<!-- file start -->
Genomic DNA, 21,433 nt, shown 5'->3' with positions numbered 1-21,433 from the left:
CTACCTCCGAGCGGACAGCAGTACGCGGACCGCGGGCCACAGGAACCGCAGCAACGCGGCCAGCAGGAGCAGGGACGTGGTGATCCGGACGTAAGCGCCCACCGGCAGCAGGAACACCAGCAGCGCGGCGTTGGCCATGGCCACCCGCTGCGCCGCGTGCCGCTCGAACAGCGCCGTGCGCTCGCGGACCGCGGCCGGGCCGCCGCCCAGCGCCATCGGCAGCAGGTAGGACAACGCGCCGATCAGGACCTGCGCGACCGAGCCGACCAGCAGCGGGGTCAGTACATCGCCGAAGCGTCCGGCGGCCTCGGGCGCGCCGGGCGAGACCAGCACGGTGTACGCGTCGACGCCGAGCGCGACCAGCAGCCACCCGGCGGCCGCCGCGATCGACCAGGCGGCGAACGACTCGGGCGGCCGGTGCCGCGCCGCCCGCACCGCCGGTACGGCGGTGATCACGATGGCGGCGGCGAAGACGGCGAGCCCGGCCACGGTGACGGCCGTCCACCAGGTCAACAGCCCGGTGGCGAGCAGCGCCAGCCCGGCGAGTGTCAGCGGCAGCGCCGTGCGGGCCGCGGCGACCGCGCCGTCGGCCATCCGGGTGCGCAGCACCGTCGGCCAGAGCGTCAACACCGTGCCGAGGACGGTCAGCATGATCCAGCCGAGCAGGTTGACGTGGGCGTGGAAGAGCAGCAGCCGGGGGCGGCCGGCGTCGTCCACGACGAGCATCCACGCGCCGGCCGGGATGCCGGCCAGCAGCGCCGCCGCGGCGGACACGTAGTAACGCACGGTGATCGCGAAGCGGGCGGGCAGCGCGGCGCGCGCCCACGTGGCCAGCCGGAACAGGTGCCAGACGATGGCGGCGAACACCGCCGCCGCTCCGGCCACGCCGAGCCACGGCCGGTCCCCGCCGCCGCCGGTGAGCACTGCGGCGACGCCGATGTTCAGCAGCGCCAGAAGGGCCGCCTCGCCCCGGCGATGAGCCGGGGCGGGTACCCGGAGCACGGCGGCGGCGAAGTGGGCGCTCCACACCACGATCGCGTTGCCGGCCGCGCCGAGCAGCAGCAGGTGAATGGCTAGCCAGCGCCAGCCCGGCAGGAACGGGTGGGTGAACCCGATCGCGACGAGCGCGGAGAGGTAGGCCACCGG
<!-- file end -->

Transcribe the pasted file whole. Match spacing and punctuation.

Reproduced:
Genomic DNA, 21,433 nt, shown 5'->3' with positions numbered 1-21,433 from the left:
CTACCTCCGAGCGGACAGCAGTACGCGGACCGCGGGCCACAGGAACCGCAGCAACGCGGCCAGCAGGAGCAGGGACGTGGTGATCCGGACGTAAGCGCCCACCGGCAGCAGGAACACCAGCAGCGCGGCGTTGGCCATGGCCACCCGCTGCGCCGCGTGCCGCTCGAACAGCGCCGTGCGCTCGCGGACCGCGGCCGGGCCGCCGCCCAGCGCCATCGGCAGCAGGTAGGACAACGCGCCGATCAGGACCTGCGCGACCGAGCCGACCAGCAGCGGGGTCAGTACATCGCCGAAGCGTCCGGCGGCCTCGGGCGCGCCGGGCGAGACCAGCACGGTGTACGCGTCGACGCCGAGCGCGACCAGCAGCCACCCGGCGGCCGCCGCGATCGACCAGGCGGCGAACGACTCGGGCGGCCGGTGCCGCGCCGCCCGCACCGCCGGTACGGCGGTGATCACGATGGCGGCGGCGAAGACGGCGAGCCCGGCCACGGTGACGGCCGTCCACCAGGTCAACAGCCCGGTGGCGAGCAGCGCCAGCCCGGCGAGTGTCAGCGGCAGCGCCGTGCGGGCCGCGGCGACCGCGCCGTCGGCCATCCGGGTGCGCAGCACCGTCGGCCAGAGCGTCAACACCGTGCCGAGGACGGTCAGCATGATCCAGCCGAGCAGGTTGACGTGGGCGTGGAAGAGCAGCAGCCGGGGGCGGCCGGCGTCGTCCACGACGAGCATCCACGCGCCGGCCGGGATGCCGGCCAGCAGCGCCGCCGCGGCGGACACGTAGTAACGCACGGTGATCGCGAAGCGGGCGGGCAGCGCGGCGCGCGCCCACGTGGCCAGCCGGAACAGGTGCCAGACGATGGCGGCGAACACCGCCGCCGCTCCGGCCACGCCGAGCCACGGCCGGTCCCCGCCGCCGCCGGTGAGCACTGCGGCGACGCCGATGTTCAGCAGCGCCAGAAGGGCCGCCTCGCCCCGGCGATGAGCCGGGGCGGGTACCCGGAGCACGGCGGCGGCGAAGTGGGCGCTCCACACCACGATCGCGTTGCCGGCCGCGCCGAGCAGCAGCAGGTGAATGGCTAGCCAGCGCCAGCCCGGCAGGAACGGGTGGGTGAACCCGATCGCGACGAGCGCGGAGAGGTAGGCCACCGG